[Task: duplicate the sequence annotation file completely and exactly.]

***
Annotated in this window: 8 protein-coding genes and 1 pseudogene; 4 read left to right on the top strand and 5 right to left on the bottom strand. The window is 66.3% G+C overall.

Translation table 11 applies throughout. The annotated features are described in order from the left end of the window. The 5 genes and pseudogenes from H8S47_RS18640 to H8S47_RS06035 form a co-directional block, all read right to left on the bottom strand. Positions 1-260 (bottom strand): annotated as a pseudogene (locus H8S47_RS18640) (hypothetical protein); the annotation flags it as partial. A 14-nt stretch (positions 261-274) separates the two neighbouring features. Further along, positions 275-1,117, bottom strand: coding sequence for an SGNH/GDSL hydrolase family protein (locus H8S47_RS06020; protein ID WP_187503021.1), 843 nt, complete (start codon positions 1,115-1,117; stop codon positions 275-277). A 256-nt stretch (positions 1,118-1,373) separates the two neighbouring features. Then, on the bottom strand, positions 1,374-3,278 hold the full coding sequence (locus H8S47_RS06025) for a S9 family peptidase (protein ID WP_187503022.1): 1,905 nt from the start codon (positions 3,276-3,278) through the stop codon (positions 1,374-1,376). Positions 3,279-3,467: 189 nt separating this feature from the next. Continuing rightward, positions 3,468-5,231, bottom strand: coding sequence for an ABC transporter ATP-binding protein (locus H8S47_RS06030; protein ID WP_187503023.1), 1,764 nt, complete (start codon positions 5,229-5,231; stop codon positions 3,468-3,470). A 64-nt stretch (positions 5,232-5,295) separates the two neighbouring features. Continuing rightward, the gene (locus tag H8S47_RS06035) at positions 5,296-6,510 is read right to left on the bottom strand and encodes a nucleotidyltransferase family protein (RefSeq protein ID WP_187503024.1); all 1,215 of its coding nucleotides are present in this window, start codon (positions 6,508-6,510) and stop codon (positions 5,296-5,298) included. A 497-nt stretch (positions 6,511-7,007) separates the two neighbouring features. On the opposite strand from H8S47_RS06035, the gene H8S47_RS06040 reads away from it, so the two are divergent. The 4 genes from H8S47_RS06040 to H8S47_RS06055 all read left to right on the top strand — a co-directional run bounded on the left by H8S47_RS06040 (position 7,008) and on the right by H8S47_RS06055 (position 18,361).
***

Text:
Annotated in this window: 8 protein-coding genes and 1 pseudogene; 4 read left to right on the top strand and 5 right to left on the bottom strand. The window is 66.3% G+C overall.

Translation table 11 applies throughout. The annotated features are described in order from the left end of the window. The 5 genes and pseudogenes from H8S47_RS18640 to H8S47_RS06035 form a co-directional block, all read right to left on the bottom strand. Positions 1-260 (bottom strand): annotated as a pseudogene (locus H8S47_RS18640) (hypothetical protein); the annotation flags it as partial. A 14-nt stretch (positions 261-274) separates the two neighbouring features. Further along, positions 275-1,117, bottom strand: coding sequence for an SGNH/GDSL hydrolase family protein (locus H8S47_RS06020; protein ID WP_187503021.1), 843 nt, complete (start codon positions 1,115-1,117; stop codon positions 275-277). A 256-nt stretch (positions 1,118-1,373) separates the two neighbouring features. Then, on the bottom strand, positions 1,374-3,278 hold the full coding sequence (locus H8S47_RS06025) for a S9 family peptidase (protein ID WP_187503022.1): 1,905 nt from the start codon (positions 3,276-3,278) through the stop codon (positions 1,374-1,376). Positions 3,279-3,467: 189 nt separating this feature from the next. Continuing rightward, positions 3,468-5,231, bottom strand: coding sequence for an ABC transporter ATP-binding protein (locus H8S47_RS06030; protein ID WP_187503023.1), 1,764 nt, complete (start codon positions 5,229-5,231; stop codon positions 3,468-3,470). A 64-nt stretch (positions 5,232-5,295) separates the two neighbouring features. Continuing rightward, the gene (locus tag H8S47_RS06035) at positions 5,296-6,510 is read right to left on the bottom strand and encodes a nucleotidyltransferase family protein (RefSeq protein ID WP_187503024.1); all 1,215 of its coding nucleotides are present in this window, start codon (positions 6,508-6,510) and stop codon (positions 5,296-5,298) included. A 497-nt stretch (positions 6,511-7,007) separates the two neighbouring features. On the opposite strand from H8S47_RS06035, the gene H8S47_RS06040 reads away from it, so the two are divergent. The 4 genes from H8S47_RS06040 to H8S47_RS06055 all read left to right on the top strand — a co-directional run bounded on the left by H8S47_RS06040 (position 7,008) and on the right by H8S47_RS06055 (position 18,361).